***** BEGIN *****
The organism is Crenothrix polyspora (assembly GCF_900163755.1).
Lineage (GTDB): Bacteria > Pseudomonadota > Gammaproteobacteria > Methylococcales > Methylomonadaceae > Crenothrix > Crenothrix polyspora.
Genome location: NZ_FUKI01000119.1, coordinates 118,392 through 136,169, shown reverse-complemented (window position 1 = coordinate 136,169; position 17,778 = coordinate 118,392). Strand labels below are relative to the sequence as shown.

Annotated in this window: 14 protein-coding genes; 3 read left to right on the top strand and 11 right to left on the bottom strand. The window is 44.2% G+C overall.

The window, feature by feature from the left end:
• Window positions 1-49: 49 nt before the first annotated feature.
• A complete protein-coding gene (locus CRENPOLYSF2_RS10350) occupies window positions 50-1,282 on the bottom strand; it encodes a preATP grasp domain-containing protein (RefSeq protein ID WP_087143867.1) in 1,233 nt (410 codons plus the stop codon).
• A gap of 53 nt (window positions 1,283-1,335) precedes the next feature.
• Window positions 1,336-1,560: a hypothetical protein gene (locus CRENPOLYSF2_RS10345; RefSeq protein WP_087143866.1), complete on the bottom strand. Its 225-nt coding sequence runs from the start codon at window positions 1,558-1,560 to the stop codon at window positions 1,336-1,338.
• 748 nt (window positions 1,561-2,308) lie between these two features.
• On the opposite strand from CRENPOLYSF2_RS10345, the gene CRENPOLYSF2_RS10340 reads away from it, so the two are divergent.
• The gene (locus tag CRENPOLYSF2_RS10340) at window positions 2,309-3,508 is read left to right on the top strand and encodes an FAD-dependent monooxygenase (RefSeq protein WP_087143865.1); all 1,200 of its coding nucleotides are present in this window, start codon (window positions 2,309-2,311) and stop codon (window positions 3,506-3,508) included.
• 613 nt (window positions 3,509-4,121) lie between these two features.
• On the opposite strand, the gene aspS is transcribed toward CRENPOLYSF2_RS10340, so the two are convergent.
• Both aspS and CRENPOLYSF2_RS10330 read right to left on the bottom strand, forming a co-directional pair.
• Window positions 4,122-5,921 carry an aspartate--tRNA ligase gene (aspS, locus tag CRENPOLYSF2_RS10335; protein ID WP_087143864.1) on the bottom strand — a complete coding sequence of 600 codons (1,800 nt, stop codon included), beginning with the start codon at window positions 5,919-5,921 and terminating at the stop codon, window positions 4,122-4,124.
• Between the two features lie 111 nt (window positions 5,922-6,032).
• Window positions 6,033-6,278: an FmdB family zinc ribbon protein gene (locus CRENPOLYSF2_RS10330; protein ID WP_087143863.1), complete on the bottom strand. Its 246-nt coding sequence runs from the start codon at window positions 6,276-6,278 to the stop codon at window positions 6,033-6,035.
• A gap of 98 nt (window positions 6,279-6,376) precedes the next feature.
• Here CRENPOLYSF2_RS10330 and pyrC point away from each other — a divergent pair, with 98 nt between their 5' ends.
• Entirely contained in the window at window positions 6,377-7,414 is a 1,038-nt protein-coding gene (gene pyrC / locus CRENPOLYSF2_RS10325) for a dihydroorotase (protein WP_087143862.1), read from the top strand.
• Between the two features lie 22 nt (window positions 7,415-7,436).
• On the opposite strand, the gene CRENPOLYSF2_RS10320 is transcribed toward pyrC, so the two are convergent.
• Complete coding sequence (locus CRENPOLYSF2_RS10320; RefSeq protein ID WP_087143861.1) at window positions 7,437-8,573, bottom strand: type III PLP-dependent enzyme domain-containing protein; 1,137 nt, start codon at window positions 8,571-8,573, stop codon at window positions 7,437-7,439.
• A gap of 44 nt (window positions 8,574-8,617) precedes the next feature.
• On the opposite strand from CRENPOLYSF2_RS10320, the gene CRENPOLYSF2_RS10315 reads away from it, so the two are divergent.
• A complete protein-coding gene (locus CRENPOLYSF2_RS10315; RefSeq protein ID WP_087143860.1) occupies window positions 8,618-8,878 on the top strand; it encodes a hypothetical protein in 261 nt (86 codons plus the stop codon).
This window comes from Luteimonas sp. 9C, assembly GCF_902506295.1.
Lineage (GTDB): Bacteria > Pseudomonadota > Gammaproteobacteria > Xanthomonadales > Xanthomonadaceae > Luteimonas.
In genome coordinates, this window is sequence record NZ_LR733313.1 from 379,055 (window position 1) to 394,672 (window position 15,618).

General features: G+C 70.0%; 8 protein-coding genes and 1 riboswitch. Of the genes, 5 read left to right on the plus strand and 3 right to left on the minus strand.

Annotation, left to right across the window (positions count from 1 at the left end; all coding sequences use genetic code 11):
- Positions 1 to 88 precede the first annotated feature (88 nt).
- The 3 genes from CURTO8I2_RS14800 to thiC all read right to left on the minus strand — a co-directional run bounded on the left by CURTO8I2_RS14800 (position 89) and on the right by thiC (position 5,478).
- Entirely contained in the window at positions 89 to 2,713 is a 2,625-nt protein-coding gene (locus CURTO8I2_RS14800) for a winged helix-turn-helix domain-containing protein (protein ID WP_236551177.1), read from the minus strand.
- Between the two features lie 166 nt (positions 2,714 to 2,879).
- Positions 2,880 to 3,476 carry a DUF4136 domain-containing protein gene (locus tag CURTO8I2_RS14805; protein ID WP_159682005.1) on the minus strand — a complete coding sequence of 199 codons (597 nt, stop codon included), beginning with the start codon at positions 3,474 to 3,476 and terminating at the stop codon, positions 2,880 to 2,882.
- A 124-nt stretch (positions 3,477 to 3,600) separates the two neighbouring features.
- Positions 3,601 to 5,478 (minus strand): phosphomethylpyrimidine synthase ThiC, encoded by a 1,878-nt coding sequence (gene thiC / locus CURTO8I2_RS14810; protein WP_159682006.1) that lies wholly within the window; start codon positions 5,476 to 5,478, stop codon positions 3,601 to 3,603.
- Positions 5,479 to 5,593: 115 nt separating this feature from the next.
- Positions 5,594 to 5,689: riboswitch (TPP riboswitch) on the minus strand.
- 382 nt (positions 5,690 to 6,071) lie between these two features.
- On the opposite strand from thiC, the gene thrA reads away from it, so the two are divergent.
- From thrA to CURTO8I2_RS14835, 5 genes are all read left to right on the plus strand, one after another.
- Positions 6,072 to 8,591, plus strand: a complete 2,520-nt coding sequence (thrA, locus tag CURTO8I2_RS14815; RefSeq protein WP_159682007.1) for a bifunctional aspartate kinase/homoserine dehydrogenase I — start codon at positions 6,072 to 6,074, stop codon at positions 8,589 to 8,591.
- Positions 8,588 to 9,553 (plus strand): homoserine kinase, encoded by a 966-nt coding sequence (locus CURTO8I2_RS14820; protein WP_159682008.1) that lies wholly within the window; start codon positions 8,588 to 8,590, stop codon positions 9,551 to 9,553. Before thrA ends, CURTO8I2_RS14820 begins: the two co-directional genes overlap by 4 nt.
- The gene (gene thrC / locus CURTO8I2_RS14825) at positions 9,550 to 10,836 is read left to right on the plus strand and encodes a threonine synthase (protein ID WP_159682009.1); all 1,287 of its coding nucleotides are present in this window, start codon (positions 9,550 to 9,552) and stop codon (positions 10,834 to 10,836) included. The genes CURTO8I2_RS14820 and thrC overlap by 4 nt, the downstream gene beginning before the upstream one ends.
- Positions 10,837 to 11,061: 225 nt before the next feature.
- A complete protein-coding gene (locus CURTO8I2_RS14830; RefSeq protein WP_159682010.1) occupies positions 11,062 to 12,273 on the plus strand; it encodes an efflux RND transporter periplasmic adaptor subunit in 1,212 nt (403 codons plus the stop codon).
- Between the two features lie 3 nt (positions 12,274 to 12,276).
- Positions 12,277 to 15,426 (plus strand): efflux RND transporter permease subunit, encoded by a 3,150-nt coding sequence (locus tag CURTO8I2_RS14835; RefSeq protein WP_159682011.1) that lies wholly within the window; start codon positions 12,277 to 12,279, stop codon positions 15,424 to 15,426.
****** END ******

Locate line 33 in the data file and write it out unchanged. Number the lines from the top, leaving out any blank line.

- Positions 1 to 88 precede the first annotated feature (88 nt).